BREXIT |OT2.0| A parade of endless victories for Boris Johnson

JediTimeBoy

Member
Oct 27, 2017
3,112
Did The Brexit Company ever reveal their funding sources? Or their manifesto? They promised both after the EU elections. The scenario smells a lot like Trump and his tax returns.

Also re: Watson, he has a point. If the Tories get in on a tiny majority again they'll spin it as 'the will of the people for no deal', the Brexit question needs to be separated from the election.
Yeah agreed. 2nd ref is the best solution; but once again, what options will be on the ballot? Will it be Remain/Leave (w/wo deal)/Leave with deal ?
 

null

Member
Oct 25, 2017
5,793
Tom Watson can say he wants a second ref all he wants but THERE'S NO WAY TO GET IT WITH THIS PARLIAMENT

How many times does it need to be voted down before people get the message?
 

Ando

Member
Apr 21, 2018
189
Tom Watson can say he wants a second ref all he wants but THERE'S NO WAY TO GET IT WITH THIS PARLIAMENT

How many times does it need to be voted down before people get the message?
thinking you can get a referendum in this parliament when there’s no majority just for the idea - let alone once you choose what’s on the ballot and who is in the sufferage - before you even get to the barrier of the wholly hostile executive looking to undermine it, is hilarious

it’s a unicorn so large it genuinely makes me more sympathetic to the comparatively reasonable demands of the ERG
 

Lump

Member
Oct 25, 2017
4,767
thinking you can get a referendum in this parliament when there’s no majority just for the idea - let alone once you choose what’s on the ballot and who is in the sufferage - before you even get to the barrier of the wholly hostile executive looking to undermine it, is hilarious

it’s a unicorn so large it genuinely makes me more sympathetic to the comparatively reasonable demands of the ERG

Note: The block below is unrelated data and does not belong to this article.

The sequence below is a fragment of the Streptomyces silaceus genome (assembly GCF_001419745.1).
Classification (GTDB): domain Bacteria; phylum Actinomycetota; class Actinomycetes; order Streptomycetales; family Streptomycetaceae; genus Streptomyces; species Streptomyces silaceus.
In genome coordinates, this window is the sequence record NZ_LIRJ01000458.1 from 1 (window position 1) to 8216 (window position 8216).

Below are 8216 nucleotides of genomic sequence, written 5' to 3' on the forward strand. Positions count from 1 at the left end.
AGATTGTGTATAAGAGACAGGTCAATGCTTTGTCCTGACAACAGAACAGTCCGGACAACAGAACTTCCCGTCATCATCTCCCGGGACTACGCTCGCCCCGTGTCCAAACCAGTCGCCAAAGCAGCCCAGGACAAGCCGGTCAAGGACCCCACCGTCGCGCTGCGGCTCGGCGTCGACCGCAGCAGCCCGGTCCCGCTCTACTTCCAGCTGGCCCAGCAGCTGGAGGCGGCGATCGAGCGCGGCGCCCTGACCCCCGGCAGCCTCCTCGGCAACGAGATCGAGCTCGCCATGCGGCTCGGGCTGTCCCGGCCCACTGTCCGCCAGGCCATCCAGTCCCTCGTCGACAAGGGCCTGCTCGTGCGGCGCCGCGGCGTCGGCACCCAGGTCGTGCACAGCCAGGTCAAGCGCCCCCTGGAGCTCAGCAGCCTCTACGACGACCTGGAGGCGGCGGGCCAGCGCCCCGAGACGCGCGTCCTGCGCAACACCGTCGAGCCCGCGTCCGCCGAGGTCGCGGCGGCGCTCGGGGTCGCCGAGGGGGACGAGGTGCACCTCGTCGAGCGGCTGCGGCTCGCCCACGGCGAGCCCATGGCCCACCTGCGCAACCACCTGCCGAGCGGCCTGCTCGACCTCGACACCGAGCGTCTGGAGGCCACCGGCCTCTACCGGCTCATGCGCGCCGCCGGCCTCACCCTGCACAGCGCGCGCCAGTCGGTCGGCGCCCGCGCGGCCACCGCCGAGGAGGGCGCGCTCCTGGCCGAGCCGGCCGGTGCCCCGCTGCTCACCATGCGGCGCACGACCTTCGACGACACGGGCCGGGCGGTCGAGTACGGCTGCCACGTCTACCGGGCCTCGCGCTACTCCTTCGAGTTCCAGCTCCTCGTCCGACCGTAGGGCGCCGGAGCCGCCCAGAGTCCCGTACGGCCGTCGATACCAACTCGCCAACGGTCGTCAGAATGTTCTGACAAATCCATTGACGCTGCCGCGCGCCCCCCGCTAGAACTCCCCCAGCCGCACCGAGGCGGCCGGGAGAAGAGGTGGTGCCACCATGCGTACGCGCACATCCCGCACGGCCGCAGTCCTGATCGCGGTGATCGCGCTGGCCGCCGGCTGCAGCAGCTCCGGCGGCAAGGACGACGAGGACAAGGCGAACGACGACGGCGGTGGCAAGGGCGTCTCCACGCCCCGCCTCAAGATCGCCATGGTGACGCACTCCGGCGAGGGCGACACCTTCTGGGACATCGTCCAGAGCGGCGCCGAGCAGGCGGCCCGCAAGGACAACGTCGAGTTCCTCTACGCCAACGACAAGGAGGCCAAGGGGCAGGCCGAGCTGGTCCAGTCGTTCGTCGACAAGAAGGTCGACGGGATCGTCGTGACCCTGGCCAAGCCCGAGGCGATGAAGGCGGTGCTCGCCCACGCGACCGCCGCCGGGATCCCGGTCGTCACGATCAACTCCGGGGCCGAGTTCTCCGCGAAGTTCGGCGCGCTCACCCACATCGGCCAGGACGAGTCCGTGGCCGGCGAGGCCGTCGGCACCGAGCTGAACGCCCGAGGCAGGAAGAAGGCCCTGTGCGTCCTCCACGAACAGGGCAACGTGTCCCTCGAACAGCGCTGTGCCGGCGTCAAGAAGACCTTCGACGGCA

Got to be cheeky and propose a Continued Referendum instead, ask what kind of Brexit people want - No Deal Brexit, May Deal Brexit, or 5 Minute Temporary Wink Wink Brexit
 

Acorn

Member
Oct 25, 2017
8,004
Scotland
Man, all this crazy shit just seems like another day these days. It's been normalised, but then sometimes I snap out of it and I'm just fucking bewildered at the times we live in.
 

8bit

Member
Oct 27, 2017
2,108
This shit is dangerous, no media should cover it.

They get to prescreen questions so nothing serious is asked and bypass the scrutiny of the media.
And they get a load of data about regions/voters interested in the Conservatives that can be exploited, bombarded and pseudo-deanonymised based on gov.uk.
 

31GhostsIV

Member
Oct 26, 2017
1,932
The fucking nerve of Johnson to have one of his phoney 'people's' PMQ streams on the day his fuckery stopped Parliamentary PMQs happening.
 

Vagabundo

Member
Oct 27, 2017
1,038
It really doesn't, though, does it? It's not enough to be statistically significant, and it's a narrow enough margin that it can be affected by every little bit of news that pushes things one way or the other (whether that news is true or printed on the side of a bus). To make major constitutional changes you need to be pretty sure that another vote the next week wouldn't result in people wanting to change things back.
Oh I agree, couldn't turn down the opporunity to be sarky though. Need a supramajority for anything Ireland related and should have been the same for Brexit. It literally shouldn't be legal for the government to allow a simple majority in cases like that just because it suits them.
In theory I'd agree, however a super majority would be too much maybe a 55% with a 60% turnout. If it was a super-majority we wouldn't have equal right to marriage or abortion.

However the terms are set at this point and it is a simple majority for the border polls.